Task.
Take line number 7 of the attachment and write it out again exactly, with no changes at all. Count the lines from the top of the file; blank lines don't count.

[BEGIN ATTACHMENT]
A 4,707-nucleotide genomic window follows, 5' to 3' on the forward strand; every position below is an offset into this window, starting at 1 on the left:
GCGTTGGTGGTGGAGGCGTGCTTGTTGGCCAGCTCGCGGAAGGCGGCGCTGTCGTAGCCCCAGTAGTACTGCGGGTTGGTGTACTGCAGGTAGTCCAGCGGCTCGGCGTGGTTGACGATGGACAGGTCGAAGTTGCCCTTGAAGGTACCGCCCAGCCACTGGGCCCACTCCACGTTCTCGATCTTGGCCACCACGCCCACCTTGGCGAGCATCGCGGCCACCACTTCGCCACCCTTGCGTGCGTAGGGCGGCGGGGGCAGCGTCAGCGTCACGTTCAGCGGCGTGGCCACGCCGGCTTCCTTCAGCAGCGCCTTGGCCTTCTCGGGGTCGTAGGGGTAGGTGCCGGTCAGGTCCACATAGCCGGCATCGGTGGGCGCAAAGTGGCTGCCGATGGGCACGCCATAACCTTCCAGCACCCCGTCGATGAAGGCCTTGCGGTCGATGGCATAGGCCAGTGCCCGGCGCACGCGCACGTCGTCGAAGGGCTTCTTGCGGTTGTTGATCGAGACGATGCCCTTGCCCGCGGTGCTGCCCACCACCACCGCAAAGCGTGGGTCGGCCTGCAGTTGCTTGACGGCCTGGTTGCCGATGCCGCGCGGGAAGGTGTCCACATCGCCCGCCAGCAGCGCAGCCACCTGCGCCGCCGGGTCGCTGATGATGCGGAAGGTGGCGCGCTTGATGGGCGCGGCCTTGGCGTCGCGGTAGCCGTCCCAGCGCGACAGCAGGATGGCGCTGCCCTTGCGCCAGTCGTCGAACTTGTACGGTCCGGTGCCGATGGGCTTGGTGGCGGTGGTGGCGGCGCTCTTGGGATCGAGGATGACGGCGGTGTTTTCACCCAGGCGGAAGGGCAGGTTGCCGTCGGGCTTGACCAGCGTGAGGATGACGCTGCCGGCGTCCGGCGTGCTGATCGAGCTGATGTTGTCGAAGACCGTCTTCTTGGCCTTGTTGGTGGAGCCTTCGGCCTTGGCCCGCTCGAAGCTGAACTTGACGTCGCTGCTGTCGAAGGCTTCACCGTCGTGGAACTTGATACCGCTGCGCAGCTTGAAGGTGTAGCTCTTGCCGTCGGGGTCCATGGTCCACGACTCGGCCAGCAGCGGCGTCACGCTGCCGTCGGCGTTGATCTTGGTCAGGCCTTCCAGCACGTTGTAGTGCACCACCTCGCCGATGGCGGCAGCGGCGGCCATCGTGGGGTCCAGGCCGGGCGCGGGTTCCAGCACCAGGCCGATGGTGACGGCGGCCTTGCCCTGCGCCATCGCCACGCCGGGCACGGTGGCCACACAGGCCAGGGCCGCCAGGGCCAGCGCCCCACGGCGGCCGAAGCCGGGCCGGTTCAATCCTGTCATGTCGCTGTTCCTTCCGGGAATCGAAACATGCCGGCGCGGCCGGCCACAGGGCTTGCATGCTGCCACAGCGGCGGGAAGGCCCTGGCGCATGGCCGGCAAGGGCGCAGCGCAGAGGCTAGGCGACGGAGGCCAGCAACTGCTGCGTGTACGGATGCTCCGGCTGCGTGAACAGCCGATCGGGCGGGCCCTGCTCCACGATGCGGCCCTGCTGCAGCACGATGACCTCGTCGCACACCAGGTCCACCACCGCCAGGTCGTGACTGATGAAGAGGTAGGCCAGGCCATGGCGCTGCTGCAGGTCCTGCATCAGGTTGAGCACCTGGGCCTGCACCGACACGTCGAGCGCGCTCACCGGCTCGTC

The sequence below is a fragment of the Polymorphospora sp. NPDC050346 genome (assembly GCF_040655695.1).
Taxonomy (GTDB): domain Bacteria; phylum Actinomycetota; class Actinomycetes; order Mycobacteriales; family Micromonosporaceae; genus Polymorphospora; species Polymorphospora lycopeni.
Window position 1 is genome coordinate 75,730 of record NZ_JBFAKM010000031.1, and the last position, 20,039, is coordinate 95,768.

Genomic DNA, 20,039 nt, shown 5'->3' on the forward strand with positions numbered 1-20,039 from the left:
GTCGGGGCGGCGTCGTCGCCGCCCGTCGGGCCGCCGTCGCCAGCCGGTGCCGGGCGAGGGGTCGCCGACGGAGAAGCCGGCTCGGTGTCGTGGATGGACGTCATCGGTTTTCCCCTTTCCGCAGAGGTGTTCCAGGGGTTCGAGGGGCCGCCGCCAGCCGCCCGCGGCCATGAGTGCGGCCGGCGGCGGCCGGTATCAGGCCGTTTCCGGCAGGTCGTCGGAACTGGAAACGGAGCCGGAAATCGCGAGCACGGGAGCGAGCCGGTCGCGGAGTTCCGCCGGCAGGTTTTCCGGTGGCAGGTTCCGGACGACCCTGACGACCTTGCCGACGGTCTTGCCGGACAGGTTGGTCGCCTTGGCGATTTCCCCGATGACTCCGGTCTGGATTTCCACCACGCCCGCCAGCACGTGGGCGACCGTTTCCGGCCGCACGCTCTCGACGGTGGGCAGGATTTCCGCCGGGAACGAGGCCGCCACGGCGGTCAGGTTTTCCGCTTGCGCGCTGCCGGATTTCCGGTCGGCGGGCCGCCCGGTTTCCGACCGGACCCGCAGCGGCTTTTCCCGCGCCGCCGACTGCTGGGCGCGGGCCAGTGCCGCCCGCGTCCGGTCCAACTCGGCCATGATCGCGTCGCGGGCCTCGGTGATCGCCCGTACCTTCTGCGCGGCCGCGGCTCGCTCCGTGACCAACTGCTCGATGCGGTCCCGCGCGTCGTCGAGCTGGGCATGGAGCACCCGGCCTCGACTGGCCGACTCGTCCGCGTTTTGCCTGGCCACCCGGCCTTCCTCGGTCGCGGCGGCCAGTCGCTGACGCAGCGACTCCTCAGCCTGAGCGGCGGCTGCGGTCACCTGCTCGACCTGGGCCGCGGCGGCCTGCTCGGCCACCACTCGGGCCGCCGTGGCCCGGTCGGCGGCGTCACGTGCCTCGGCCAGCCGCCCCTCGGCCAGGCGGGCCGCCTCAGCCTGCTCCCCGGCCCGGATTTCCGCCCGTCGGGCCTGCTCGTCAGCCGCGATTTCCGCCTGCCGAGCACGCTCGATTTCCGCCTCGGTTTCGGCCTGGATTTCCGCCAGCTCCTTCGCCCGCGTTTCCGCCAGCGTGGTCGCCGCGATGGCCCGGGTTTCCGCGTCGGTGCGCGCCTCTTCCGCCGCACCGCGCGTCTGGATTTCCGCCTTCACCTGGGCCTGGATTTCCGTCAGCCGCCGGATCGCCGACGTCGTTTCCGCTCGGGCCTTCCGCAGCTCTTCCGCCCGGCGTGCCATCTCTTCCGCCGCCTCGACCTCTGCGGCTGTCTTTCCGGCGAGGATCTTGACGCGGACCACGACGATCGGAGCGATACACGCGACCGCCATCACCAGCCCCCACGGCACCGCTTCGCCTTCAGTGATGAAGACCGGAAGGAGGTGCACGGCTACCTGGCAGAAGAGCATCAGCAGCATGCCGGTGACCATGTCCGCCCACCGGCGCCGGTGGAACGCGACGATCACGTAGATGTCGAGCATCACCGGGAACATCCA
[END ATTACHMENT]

GTCGGGGCGGCGTCGTCGCCGCCCGTCGGGCCGCCGTCGCCAGCCGGTGCCGGGCGAGGGGTCGCCGACGGAGAAGCCGGCTCGGTGTCGTGGATGGACGTCATCGGTTTTCCCCTTTCCGCAGAGGTGTTCCAGGGGTTCGAGGGGCCGCCGCCAGCCGCCCGCGGCCATGAGTGCGGCCGGCGGCGGCCGGTATCAGGCCGTTTCCGGCAGGTCGTCGGAACTGGAAACGGAGCCGGAAATCGCGAGCACGGGAGCGAGCCGGTCGCGGAGTTCCGCCGGCAGGTTTTCCGGTGGCAGGTTCCGGACGACCCTGACGACCTTGCCGACGGTCTTGCCGGACAGGTTGGTCGCCTTGGCGATTTCCCCGATGACTCCGGTCTGGATTTCCACCACGCCCGCCAGCACGTGGGCGACCGTTTCCGGCCGCACGCTCTCGACGGTGGGCAGGATTTCCGCCGGGAACGAGGCCGCCACGGCGGTCAGGTTTTCCGCTTGCGCGCTGCCGGATTTCCGGTCGGCGGGCCGCCCGGTTTCCGACCGGACCCGCAGCGGCTTTTCCCGCGCCGCCGACTGCTGGGCGCGGGCCAGTGCCGCCCGCGTCCGGTCCAACTCGGCCATGATCGCGTCGCGGGCCTCGGTGATCGCCCGTACCTTCTGCGCGGCCGCGGCTCGCTCCGTGACCAACTGCTCGATGCGGTCCCGCGCGTCGTCGAGCTGGGCATGGAGCACCCGGCCTCGACTGGCCGACTCGTCCGCGTTTTGCCTGGCCACCCGGCCTTCCTCGGTCGCGGCGGCCAGTCGCTGACGCAGCGACTCCTCAGCCTGAGCGGCGGCTGCGGTCACCTGCTCGACCTGGGCCGCGGCGGCCTGCTCGGCCACCACTCGGGCCGCCGTGGCCCGGTCGGCGGCGTCACGTGCCTCGGCCAGCCGCCCCTCGGCCAGGCGGGCCGCCTCAGCCTGCTCCCCGGCCCGGATTTCCGCCCGTCGGGCCTGCTCGTCAGCCGCGATTTCCGCCTGCCGAGCACGCTCGATTTCCGCCTCGGTTTCGGCCTGGATTTCCGCCAGCTCCTTCGCCCGCGTTTCCGCCAGCGTGGTCGCCGCGATGGCCCGGGTTTCCGCGTCGGTGCGCGCCTCTTCCGCCGCACCGCGCGTCTGGATTTCCGCCTTCACCTGGGCCTGGATTTCCGTCAGCCGCCGGATCGCCGACGTCGTTTCCGCTCGGGCCTTCCGCAGCTCTTCCGCCCGGCGTGCCATCTCTTCCGCCGCCTCGACCTCTGCGGCTGTCTTTCCGGCGAGGATCTTGACGCGGACCACGACGATCGGAGCGATACACGCGACCGCCATCACCAGCCCCCACGGCACCGCTTCGCCTTCAGTGATGAAGACCGGAAGGAGGTGCACGGCTACCTGGCAGAAGAGCATCAGCAGCATGCCGGTGACCATGTCCGCCCACCGGCGCCGGTGGAACGCGACGATCACGTAGATGTCGAGCATCACCGGGAACATCCA